ablating a first conductive layer to define first portions of touch sensors and a first plurality of dummy regions, the first portions connected by multiple crossover regions, wherein each dummy region of the first plurality of dummy regions is formed entirely by portions of the first conductive layer, and wherein each dummy region of the first plurality of dummy regions is electrically isolated from the first portions of touch sensors;
after ablating the first conductive layer, depositing a dielectric layer onto the first conductive layer, wherein the first portions of touch sensors and the first plurality of dummy regions are completely covered by the dielectric layer; and
after depositing the dielectric layer onto the first conductive layer, ablating a second conductive layer proximate to the first conductive layer to define second portions of the touch sensors and a second plurality of dummy regions, the second portions connected by multiple crossover regions, wherein each dummy region of the second plurality of dummy regions is formed entirely by portions of the second conductive layer, wherein each dummy region of the second plurality of dummy regions is electrically isolated from the second portions of touch sensors, wherein the first and second portions cross over at the respective crossover regions, wherein the first portions of touch sensors and the second plurality of dummy regions overlap, and wherein the second portions of touch sensors and the first plurality of dummy regions overlap.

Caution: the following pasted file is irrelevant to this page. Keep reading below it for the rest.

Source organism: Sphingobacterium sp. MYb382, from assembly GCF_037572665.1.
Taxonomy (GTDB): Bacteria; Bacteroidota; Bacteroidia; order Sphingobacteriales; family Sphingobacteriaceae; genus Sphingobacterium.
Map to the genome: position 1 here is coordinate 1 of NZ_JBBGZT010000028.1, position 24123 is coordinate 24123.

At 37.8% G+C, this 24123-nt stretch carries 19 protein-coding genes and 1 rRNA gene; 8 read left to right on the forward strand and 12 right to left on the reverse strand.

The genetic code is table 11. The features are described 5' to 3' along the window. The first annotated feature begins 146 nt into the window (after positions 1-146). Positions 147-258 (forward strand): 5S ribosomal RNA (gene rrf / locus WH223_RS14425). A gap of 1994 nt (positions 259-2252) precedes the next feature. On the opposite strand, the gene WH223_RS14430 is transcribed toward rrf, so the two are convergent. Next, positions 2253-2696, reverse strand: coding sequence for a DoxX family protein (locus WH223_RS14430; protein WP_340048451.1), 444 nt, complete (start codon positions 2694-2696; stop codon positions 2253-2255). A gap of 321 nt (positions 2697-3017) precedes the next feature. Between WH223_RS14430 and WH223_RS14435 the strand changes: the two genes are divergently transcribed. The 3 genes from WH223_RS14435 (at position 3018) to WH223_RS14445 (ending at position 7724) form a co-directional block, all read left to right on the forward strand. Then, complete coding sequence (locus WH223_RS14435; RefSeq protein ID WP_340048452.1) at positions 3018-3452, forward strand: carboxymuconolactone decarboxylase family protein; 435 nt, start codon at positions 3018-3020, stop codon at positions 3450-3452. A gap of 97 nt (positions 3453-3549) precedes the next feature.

2. The method of claim 1, wherein ablating the first conductive layer comprises defining either drive lines or sense lines of the touch sensors.
3. The method of claim 1, wherein ablating the second conductive layer comprises defining either drive lines or sense lines of the touch sensors.
4. The method of claim 1, wherein ablating the first conductive layer comprises separating the first conductive layer into electrically connected regions and electrically disconnected regions, the electrically connected regions comprising the first portions of the touch sensors.
5. The method of claim 1, wherein ablating the second conductive layer comprises separating the second conductive layer into electrically connected regions and electrically disconnected regions, the electrically connected regions comprising the second portions of the touch sensors.
6. The method of claim 1, comprising depositing a mask around a boundary of at least one of the first and second conductive layers.
7. The method of claim 1, comprising forming a first set of contacts on the first portions of the touch sensors and a second set of contacts on the second portions of the touch sensors to electrically contact touch circuitry.